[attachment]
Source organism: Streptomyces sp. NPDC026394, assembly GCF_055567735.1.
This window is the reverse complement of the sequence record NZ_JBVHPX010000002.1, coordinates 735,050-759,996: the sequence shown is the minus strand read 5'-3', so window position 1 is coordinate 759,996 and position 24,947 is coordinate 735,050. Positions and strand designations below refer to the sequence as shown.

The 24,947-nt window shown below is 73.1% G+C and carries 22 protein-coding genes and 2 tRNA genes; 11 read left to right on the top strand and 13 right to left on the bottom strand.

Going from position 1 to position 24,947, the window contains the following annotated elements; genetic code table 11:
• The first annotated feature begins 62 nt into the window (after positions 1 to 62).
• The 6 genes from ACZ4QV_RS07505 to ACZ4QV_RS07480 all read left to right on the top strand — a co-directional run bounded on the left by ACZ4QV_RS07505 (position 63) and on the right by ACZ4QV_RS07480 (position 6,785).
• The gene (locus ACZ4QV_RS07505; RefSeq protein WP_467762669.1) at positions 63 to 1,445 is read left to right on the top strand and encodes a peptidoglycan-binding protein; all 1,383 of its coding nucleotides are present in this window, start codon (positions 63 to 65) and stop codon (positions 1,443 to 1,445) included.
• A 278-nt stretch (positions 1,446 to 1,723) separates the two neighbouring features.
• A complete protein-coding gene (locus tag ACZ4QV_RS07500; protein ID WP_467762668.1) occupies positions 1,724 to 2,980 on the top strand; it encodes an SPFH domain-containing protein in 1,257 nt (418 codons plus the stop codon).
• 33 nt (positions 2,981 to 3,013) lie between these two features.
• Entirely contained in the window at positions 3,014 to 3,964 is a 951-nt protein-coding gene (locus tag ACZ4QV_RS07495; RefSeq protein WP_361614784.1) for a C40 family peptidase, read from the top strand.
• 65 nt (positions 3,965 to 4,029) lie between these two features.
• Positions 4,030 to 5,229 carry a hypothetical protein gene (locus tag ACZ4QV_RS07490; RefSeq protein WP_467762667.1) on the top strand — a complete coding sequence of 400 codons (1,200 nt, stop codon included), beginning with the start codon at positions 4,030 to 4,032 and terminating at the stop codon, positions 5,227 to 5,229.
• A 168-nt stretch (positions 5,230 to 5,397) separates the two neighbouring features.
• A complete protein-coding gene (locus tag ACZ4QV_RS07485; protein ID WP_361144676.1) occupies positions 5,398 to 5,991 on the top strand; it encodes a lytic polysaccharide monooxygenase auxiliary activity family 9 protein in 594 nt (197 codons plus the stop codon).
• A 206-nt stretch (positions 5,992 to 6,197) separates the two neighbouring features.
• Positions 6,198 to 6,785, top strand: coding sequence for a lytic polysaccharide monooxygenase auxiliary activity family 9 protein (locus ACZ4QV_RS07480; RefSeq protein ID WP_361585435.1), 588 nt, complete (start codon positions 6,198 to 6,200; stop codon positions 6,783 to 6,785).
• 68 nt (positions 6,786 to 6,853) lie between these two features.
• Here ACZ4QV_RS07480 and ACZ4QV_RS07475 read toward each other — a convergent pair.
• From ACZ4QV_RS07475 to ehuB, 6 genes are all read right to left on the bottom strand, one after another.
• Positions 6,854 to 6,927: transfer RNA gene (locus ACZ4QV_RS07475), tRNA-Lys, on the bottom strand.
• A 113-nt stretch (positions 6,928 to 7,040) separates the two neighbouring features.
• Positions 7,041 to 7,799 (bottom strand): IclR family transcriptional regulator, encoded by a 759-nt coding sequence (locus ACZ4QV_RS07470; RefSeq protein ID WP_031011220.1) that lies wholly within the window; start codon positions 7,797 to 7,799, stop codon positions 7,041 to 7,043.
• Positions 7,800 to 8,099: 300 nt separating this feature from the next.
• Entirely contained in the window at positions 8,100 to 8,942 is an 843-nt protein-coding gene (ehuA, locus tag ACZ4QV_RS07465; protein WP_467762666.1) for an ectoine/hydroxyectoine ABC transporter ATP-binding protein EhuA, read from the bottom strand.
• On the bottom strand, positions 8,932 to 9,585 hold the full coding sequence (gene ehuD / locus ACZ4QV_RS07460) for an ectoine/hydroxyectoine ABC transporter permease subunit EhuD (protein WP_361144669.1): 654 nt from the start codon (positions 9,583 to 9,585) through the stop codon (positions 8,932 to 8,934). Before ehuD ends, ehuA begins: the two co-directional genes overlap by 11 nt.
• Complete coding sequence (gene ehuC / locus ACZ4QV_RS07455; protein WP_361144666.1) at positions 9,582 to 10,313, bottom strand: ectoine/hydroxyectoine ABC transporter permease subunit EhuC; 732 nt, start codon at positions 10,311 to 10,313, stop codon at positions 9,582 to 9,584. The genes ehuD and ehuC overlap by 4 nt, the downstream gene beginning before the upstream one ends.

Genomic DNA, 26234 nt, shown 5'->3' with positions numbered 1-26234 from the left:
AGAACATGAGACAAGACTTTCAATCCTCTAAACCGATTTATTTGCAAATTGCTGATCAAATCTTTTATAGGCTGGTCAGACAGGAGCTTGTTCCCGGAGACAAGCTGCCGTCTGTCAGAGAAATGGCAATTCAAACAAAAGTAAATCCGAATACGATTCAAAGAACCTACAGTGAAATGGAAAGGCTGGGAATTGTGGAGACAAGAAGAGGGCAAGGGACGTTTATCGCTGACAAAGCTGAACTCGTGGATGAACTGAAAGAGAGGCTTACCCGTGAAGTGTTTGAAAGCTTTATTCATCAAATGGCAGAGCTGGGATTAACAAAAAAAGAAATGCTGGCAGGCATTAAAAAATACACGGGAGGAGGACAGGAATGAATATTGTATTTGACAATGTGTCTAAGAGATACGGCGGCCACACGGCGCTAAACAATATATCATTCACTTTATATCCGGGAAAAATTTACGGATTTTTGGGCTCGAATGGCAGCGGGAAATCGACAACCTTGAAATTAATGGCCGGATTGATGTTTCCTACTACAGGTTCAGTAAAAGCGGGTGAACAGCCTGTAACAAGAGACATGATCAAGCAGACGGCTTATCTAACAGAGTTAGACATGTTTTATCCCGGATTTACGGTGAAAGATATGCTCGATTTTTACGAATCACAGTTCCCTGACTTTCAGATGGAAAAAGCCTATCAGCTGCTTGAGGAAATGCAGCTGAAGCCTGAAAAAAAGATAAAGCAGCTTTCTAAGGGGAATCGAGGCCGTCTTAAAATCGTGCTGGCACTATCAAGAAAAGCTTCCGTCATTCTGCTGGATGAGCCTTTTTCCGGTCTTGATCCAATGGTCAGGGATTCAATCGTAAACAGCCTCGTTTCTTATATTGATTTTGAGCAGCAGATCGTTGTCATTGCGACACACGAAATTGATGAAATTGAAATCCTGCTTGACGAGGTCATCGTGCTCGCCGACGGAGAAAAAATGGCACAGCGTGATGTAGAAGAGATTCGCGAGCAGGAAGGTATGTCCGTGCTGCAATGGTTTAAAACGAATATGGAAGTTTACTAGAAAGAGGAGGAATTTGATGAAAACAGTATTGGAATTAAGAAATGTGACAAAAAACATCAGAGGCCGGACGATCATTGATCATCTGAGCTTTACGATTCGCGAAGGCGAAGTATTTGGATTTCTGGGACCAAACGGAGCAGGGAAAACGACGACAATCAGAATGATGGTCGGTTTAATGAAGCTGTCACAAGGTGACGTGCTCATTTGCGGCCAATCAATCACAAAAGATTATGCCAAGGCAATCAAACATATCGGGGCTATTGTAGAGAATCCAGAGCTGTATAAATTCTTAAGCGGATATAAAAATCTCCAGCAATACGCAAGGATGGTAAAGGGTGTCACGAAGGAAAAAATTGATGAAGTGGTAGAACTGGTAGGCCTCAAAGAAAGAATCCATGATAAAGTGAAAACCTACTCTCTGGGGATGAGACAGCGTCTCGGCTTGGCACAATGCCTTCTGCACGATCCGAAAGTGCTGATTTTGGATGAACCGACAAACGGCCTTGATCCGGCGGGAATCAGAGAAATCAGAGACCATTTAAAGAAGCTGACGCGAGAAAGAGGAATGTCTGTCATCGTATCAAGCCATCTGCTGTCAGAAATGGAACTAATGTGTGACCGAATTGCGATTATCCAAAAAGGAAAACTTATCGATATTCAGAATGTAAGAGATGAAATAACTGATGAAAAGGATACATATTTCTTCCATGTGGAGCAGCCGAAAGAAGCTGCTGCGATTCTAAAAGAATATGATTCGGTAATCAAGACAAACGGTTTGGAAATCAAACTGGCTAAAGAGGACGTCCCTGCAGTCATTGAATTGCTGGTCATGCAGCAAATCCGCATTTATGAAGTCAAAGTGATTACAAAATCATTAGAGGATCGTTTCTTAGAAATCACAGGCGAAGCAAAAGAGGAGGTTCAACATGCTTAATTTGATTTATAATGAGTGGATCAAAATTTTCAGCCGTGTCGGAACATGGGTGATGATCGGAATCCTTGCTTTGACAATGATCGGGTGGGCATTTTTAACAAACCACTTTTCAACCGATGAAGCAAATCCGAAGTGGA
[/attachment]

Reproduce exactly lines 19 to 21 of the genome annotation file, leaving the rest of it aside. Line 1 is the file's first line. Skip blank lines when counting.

• Here ACZ4QV_RS07480 and ACZ4QV_RS07475 read toward each other — a convergent pair.
• From ACZ4QV_RS07475 to ehuB, 6 genes are all read right to left on the bottom strand, one after another.
• Positions 6,854 to 6,927: transfer RNA gene (locus ACZ4QV_RS07475), tRNA-Lys, on the bottom strand.